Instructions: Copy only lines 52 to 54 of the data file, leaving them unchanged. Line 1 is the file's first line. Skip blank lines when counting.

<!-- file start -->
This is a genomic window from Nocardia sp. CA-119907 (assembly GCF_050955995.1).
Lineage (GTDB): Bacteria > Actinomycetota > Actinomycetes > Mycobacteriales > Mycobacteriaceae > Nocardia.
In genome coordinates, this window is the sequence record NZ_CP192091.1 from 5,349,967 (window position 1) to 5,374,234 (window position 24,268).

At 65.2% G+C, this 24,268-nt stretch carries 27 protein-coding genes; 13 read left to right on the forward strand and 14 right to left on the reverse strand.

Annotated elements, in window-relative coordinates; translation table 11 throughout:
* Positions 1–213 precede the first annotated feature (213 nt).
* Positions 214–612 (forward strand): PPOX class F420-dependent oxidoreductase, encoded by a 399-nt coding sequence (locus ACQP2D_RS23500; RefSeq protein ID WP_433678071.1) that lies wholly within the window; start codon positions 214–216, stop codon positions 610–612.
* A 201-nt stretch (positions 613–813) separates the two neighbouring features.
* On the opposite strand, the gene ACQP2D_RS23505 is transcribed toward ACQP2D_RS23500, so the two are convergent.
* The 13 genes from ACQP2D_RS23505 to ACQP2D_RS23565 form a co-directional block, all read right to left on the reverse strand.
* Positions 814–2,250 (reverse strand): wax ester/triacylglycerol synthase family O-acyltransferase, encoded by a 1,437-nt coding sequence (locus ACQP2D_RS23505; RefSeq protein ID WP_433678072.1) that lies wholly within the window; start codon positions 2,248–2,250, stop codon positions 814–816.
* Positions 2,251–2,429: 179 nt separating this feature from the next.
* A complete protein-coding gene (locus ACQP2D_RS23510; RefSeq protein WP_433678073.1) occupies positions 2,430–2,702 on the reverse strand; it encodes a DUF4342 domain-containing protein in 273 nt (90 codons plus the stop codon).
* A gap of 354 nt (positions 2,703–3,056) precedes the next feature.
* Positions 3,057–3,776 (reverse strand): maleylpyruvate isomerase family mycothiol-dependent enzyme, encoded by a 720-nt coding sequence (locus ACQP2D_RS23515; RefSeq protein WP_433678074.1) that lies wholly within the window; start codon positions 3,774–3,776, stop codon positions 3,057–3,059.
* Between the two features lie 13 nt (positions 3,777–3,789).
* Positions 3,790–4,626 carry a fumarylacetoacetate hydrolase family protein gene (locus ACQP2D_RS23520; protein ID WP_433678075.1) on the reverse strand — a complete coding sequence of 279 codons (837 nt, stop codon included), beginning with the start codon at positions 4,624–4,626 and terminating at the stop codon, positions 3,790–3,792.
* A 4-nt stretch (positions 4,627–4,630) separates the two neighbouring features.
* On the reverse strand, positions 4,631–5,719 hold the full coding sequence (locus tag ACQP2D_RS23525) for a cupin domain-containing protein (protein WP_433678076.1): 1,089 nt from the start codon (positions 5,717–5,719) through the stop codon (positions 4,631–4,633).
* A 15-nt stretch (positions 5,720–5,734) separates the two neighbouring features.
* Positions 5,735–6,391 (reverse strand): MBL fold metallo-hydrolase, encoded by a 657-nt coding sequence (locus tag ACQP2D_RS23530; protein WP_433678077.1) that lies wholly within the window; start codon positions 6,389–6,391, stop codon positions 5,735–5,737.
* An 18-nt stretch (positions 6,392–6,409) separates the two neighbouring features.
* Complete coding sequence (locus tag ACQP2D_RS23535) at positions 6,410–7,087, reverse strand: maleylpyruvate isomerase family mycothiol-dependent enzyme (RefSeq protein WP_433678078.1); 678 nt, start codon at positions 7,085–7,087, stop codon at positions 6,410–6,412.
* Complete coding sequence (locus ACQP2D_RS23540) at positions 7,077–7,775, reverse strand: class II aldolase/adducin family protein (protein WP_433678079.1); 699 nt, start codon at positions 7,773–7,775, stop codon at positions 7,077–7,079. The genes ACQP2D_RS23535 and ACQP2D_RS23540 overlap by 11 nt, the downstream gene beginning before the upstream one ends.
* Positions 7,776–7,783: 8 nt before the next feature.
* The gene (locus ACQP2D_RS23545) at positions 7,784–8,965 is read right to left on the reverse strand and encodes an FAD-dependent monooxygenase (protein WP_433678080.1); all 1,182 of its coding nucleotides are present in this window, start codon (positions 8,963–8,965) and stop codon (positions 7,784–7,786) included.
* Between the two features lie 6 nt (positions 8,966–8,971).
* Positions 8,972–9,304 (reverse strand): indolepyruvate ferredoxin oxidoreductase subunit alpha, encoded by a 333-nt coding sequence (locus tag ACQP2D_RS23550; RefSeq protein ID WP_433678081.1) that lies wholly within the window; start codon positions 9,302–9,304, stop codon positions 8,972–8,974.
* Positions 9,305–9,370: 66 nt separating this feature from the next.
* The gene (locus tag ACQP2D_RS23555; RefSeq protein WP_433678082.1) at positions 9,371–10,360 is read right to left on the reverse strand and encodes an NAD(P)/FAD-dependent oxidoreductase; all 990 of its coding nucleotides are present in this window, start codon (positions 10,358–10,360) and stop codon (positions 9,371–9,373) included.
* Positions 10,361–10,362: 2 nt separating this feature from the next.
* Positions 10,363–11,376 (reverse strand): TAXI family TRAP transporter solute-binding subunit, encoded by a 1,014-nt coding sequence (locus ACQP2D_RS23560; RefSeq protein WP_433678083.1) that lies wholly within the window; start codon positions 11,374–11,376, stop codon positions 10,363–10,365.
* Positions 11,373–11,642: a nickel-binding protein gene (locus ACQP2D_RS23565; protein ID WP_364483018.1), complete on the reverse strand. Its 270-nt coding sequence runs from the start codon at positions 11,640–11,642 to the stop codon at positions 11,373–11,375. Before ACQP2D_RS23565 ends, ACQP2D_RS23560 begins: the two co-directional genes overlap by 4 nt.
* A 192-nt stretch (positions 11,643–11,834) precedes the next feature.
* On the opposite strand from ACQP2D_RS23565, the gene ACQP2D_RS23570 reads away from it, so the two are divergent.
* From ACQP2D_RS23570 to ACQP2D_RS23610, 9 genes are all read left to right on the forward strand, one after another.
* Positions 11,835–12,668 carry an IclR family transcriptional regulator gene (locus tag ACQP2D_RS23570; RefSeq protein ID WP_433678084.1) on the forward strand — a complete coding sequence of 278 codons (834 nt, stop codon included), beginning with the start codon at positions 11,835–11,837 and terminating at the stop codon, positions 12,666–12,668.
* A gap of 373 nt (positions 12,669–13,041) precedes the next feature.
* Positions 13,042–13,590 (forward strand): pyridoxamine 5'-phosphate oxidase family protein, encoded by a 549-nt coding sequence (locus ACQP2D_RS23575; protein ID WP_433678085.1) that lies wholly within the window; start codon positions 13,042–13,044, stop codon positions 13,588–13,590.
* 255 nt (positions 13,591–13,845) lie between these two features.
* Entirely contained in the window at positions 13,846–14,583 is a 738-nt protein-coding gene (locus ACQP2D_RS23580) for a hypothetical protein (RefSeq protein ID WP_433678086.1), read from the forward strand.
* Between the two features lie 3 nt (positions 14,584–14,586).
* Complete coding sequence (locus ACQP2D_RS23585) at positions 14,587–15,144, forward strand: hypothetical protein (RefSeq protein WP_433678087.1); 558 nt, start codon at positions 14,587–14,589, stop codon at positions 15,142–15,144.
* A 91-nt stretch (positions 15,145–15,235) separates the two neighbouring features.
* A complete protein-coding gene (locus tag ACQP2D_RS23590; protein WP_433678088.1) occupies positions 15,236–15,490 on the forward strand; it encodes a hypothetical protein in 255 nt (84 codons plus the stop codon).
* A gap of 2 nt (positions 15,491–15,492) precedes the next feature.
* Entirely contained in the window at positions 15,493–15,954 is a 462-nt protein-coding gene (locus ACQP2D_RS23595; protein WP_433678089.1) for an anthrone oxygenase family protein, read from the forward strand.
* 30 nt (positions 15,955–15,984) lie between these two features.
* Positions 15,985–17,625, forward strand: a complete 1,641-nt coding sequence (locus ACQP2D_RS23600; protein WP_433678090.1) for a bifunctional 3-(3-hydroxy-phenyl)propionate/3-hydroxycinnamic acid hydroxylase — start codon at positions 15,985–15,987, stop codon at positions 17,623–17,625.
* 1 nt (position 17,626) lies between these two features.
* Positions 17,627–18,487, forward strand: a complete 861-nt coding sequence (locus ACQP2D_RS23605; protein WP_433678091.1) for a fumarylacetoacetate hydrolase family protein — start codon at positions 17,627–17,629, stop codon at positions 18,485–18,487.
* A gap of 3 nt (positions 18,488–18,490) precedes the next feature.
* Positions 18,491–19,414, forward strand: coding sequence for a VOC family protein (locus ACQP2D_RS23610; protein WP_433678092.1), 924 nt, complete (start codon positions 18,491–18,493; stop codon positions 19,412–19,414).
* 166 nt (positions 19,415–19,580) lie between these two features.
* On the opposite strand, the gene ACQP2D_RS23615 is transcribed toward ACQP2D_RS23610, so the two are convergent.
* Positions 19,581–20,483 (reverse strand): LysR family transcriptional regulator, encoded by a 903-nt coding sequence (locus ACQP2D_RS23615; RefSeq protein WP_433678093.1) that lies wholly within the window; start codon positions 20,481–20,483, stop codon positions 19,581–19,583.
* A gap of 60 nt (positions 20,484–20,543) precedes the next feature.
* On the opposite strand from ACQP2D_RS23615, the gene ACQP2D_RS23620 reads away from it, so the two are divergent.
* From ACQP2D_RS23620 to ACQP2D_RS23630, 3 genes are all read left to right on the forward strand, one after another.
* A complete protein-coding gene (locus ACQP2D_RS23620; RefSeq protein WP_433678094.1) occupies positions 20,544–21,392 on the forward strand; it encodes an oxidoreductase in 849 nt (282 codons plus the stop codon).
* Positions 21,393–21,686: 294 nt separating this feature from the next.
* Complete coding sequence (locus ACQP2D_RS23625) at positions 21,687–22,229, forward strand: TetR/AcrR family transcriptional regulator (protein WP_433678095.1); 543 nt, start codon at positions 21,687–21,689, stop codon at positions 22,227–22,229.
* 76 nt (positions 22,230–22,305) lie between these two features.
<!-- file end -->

* A gap of 3 nt (positions 18,488–18,490) precedes the next feature.
* Positions 18,491–19,414, forward strand: coding sequence for a VOC family protein (locus ACQP2D_RS23610; protein WP_433678092.1), 924 nt, complete (start codon positions 18,491–18,493; stop codon positions 19,412–19,414).
* 166 nt (positions 19,415–19,580) lie between these two features.